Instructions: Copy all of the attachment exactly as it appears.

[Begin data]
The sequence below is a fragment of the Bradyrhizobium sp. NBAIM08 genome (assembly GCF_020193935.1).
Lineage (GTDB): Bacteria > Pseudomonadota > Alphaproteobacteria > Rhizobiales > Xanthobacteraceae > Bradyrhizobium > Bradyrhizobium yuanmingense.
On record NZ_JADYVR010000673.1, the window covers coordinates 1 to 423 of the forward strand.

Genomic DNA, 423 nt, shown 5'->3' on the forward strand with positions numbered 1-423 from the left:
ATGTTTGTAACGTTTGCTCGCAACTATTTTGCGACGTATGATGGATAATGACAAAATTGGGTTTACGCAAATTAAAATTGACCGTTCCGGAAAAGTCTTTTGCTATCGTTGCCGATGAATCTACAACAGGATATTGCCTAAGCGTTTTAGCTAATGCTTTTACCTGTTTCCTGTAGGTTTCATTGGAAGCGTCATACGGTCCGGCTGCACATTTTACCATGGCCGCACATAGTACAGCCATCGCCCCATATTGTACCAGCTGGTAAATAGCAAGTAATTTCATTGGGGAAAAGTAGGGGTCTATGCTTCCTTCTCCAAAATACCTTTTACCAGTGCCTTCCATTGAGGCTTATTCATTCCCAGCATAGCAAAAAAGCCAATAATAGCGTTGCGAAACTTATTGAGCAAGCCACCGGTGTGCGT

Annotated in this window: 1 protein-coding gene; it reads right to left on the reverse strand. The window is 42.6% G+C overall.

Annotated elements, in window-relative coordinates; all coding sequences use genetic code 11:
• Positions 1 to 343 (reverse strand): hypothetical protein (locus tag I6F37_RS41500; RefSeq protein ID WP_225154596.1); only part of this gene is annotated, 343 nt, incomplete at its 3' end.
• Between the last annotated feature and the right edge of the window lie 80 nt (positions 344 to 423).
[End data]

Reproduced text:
The sequence below is a fragment of the Bradyrhizobium sp. NBAIM08 genome (assembly GCF_020193935.1).
Lineage (GTDB): Bacteria > Pseudomonadota > Alphaproteobacteria > Rhizobiales > Xanthobacteraceae > Bradyrhizobium > Bradyrhizobium yuanmingense.
On record NZ_JADYVR010000673.1, the window covers coordinates 1 to 423 of the forward strand.

Genomic DNA, 423 nt, shown 5'->3' on the forward strand with positions numbered 1-423 from the left:
ATGTTTGTAACGTTTGCTCGCAACTATTTTGCGACGTATGATGGATAATGACAAAATTGGGTTTACGCAAATTAAAATTGACCGTTCCGGAAAAGTCTTTTGCTATCGTTGCCGATGAATCTACAACAGGATATTGCCTAAGCGTTTTAGCTAATGCTTTTACCTGTTTCCTGTAGGTTTCATTGGAAGCGTCATACGGTCCGGCTGCACATTTTACCATGGCCGCACATAGTACAGCCATCGCCCCATATTGTACCAGCTGGTAAATAGCAAGTAATTTCATTGGGGAAAAGTAGGGGTCTATGCTTCCTTCTCCAAAATACCTTTTACCAGTGCCTTCCATTGAGGCTTATTCATTCCCAGCATAGCAAAAAAGCCAATAATAGCGTTGCGAAACTTATTGAGCAAGCCACCGGTGTGCGT

Annotated in this window: 1 protein-coding gene; it reads right to left on the reverse strand. The window is 42.6% G+C overall.

Annotated elements, in window-relative coordinates; all coding sequences use genetic code 11:
• Positions 1 to 343 (reverse strand): hypothetical protein (locus tag I6F37_RS41500; RefSeq protein ID WP_225154596.1); only part of this gene is annotated, 343 nt, incomplete at its 3' end.
• Between the last annotated feature and the right edge of the window lie 80 nt (positions 344 to 423).